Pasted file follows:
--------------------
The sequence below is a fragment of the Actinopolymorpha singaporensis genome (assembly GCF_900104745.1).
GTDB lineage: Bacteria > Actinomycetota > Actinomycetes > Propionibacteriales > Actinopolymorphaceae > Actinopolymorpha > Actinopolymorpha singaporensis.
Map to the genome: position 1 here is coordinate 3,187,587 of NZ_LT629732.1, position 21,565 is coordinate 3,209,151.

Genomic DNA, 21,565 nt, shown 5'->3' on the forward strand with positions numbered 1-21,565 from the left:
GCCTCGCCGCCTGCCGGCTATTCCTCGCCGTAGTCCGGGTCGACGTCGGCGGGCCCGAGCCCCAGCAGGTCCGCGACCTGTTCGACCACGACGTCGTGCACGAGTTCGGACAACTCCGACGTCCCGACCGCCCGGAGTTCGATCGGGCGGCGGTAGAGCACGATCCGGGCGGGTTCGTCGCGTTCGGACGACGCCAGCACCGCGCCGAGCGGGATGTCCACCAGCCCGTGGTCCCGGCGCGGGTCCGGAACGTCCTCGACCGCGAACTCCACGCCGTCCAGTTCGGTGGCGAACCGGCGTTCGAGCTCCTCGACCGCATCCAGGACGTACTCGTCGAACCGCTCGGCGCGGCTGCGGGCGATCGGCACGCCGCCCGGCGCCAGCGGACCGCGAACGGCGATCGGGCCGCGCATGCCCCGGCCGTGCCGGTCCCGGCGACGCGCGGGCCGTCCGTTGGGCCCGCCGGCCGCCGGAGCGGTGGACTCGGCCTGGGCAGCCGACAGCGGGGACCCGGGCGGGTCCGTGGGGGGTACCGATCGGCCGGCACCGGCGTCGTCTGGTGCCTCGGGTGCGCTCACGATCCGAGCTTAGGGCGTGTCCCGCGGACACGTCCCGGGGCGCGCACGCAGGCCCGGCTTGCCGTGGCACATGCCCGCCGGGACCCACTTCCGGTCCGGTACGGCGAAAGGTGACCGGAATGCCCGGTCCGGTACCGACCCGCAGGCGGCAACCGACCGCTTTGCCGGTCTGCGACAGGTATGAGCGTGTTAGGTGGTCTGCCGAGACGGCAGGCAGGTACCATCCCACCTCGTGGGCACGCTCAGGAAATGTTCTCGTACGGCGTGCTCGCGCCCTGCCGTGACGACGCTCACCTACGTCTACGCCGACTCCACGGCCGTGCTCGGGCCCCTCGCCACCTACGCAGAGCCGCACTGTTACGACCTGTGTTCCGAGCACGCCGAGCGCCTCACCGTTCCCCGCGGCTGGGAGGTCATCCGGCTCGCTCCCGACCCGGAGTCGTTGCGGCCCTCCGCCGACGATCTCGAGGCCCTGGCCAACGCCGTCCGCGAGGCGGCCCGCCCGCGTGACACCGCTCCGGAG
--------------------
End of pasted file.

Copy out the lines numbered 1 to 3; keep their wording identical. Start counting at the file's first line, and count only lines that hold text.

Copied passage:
The sequence below is a fragment of the Actinopolymorpha singaporensis genome (assembly GCF_900104745.1).
GTDB lineage: Bacteria > Actinomycetota > Actinomycetes > Propionibacteriales > Actinopolymorphaceae > Actinopolymorpha > Actinopolymorpha singaporensis.
Map to the genome: position 1 here is coordinate 3,187,587 of NZ_LT629732.1, position 21,565 is coordinate 3,209,151.